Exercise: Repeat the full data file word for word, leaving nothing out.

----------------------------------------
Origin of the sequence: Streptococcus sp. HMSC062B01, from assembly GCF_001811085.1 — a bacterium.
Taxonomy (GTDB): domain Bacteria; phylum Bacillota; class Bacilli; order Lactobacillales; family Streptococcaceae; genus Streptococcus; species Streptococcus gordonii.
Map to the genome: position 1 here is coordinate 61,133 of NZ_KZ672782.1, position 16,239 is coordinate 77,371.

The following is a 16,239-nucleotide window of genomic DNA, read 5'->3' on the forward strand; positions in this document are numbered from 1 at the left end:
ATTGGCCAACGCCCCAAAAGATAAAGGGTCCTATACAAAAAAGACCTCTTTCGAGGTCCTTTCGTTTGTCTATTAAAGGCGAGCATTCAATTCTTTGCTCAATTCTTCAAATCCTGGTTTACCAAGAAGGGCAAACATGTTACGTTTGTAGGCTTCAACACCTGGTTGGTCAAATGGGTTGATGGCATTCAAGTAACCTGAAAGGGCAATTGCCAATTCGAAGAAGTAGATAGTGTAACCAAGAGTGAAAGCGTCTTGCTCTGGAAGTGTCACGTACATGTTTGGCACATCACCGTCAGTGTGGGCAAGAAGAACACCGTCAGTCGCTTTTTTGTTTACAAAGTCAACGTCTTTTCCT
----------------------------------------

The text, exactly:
Origin of the sequence: Streptococcus sp. HMSC062B01, from assembly GCF_001811085.1 — a bacterium.
Taxonomy (GTDB): domain Bacteria; phylum Bacillota; class Bacilli; order Lactobacillales; family Streptococcaceae; genus Streptococcus; species Streptococcus gordonii.
Map to the genome: position 1 here is coordinate 61,133 of NZ_KZ672782.1, position 16,239 is coordinate 77,371.

The following is a 16,239-nucleotide window of genomic DNA, read 5'->3' on the forward strand; positions in this document are numbered from 1 at the left end:
ATTGGCCAACGCCCCAAAAGATAAAGGGTCCTATACAAAAAAGACCTCTTTCGAGGTCCTTTCGTTTGTCTATTAAAGGCGAGCATTCAATTCTTTGCTCAATTCTTCAAATCCTGGTTTACCAAGAAGGGCAAACATGTTACGTTTGTAGGCTTCAACACCTGGTTGGTCAAATGGGTTGATGGCATTCAAGTAACCTGAAAGGGCAATTGCCAATTCGAAGAAGTAGATAGTGTAACCAAGAGTGAAAGCGTCTTGCTCTGGAAGTGTCACGTACATGTTTGGCACATCACCGTCAGTGTGGGCAAGAAGAACACCGTCAGTCGCTTTTTTGTTTACAAAGTCAACGTCTTTTCCT